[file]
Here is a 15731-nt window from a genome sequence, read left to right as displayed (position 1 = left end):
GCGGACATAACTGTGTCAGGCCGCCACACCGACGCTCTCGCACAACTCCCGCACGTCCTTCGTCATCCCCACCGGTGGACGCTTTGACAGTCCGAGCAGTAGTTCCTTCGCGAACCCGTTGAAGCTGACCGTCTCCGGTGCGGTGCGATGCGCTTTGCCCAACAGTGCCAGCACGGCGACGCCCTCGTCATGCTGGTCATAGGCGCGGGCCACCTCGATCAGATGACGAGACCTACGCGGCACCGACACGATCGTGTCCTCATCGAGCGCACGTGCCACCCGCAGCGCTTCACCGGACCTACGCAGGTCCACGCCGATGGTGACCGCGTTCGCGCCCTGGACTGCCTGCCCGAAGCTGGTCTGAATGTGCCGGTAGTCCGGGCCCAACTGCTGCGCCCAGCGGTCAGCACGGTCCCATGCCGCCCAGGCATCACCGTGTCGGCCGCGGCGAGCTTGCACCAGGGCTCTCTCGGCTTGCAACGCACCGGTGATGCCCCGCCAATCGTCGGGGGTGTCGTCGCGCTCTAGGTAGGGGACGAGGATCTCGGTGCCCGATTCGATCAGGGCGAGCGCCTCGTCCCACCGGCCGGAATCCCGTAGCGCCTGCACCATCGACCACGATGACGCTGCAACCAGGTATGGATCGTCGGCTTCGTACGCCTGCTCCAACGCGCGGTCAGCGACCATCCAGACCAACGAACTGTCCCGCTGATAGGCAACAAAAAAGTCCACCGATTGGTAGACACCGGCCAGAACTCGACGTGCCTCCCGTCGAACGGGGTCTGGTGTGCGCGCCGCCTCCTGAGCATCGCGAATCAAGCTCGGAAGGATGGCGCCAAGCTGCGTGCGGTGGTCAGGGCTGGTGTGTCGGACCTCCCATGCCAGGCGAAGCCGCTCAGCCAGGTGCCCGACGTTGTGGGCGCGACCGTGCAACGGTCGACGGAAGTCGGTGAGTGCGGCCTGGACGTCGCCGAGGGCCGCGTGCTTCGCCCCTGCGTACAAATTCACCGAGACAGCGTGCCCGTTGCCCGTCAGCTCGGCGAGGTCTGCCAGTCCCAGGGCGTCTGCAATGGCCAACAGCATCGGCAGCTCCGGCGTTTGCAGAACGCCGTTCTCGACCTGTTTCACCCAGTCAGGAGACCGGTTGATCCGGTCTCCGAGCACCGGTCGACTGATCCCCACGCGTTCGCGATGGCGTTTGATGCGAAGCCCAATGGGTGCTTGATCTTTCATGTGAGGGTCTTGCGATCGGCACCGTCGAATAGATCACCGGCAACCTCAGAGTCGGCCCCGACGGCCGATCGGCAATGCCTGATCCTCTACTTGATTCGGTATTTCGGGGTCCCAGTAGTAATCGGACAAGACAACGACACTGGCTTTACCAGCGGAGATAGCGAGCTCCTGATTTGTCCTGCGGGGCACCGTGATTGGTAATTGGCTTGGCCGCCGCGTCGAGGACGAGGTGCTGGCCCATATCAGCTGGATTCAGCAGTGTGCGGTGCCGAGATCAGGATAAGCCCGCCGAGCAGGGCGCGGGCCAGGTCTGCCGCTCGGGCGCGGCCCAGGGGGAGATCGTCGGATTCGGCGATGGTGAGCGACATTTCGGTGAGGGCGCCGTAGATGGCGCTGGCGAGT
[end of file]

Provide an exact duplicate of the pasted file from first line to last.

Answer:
Here is a 15731-nt window from a genome sequence, read left to right as displayed (position 1 = left end):
GCGGACATAACTGTGTCAGGCCGCCACACCGACGCTCTCGCACAACTCCCGCACGTCCTTCGTCATCCCCACCGGTGGACGCTTTGACAGTCCGAGCAGTAGTTCCTTCGCGAACCCGTTGAAGCTGACCGTCTCCGGTGCGGTGCGATGCGCTTTGCCCAACAGTGCCAGCACGGCGACGCCCTCGTCATGCTGGTCATAGGCGCGGGCCACCTCGATCAGATGACGAGACCTACGCGGCACCGACACGATCGTGTCCTCATCGAGCGCACGTGCCACCCGCAGCGCTTCACCGGACCTACGCAGGTCCACGCCGATGGTGACCGCGTTCGCGCCCTGGACTGCCTGCCCGAAGCTGGTCTGAATGTGCCGGTAGTCCGGGCCCAACTGCTGCGCCCAGCGGTCAGCACGGTCCCATGCCGCCCAGGCATCACCGTGTCGGCCGCGGCGAGCTTGCACCAGGGCTCTCTCGGCTTGCAACGCACCGGTGATGCCCCGCCAATCGTCGGGGGTGTCGTCGCGCTCTAGGTAGGGGACGAGGATCTCGGTGCCCGATTCGATCAGGGCGAGCGCCTCGTCCCACCGGCCGGAATCCCGTAGCGCCTGCACCATCGACCACGATGACGCTGCAACCAGGTATGGATCGTCGGCTTCGTACGCCTGCTCCAACGCGCGGTCAGCGACCATCCAGACCAACGAACTGTCCCGCTGATAGGCAACAAAAAAGTCCACCGATTGGTAGACACCGGCCAGAACTCGACGTGCCTCCCGTCGAACGGGGTCTGGTGTGCGCGCCGCCTCCTGAGCATCGCGAATCAAGCTCGGAAGGATGGCGCCAAGCTGCGTGCGGTGGTCAGGGCTGGTGTGTCGGACCTCCCATGCCAGGCGAAGCCGCTCAGCCAGGTGCCCGACGTTGTGGGCGCGACCGTGCAACGGTCGACGGAAGTCGGTGAGTGCGGCCTGGACGTCGCCGAGGGCCGCGTGCTTCGCCCCTGCGTACAAATTCACCGAGACAGCGTGCCCGTTGCCCGTCAGCTCGGCGAGGTCTGCCAGTCCCAGGGCGTCTGCAATGGCCAACAGCATCGGCAGCTCCGGCGTTTGCAGAACGCCGTTCTCGACCTGTTTCACCCAGTCAGGAGACCGGTTGATCCGGTCTCCGAGCACCGGTCGACTGATCCCCACGCGTTCGCGATGGCGTTTGATGCGAAGCCCAATGGGTGCTTGATCTTTCATGTGAGGGTCTTGCGATCGGCACCGTCGAATAGATCACCGGCAACCTCAGAGTCGGCCCCGACGGCCGATCGGCAATGCCTGATCCTCTACTTGATTCGGTATTTCGGGGTCCCAGTAGTAATCGGACAAGACAACGACACTGGCTTTACCAGCGGAGATAGCGAGCTCCTGATTTGTCCTGCGGGGCACCGTGATTGGTAATTGGCTTGGCCGCCGCGTCGAGGACGAGGTGCTGGCCCATATCAGCTGGATTCAGCAGTGTGCGGTGCCGAGATCAGGATAAGCCCGCCGAGCAGGGCGCGGGCCAGGTCTGCCGCTCGGGCGCGGCCCAGGGGGAGATCGTCGGATTCGGCGATGGTGAGCGACATTTCGGTGAGGGCGCCGTAGATGGCGCTGGCGAGT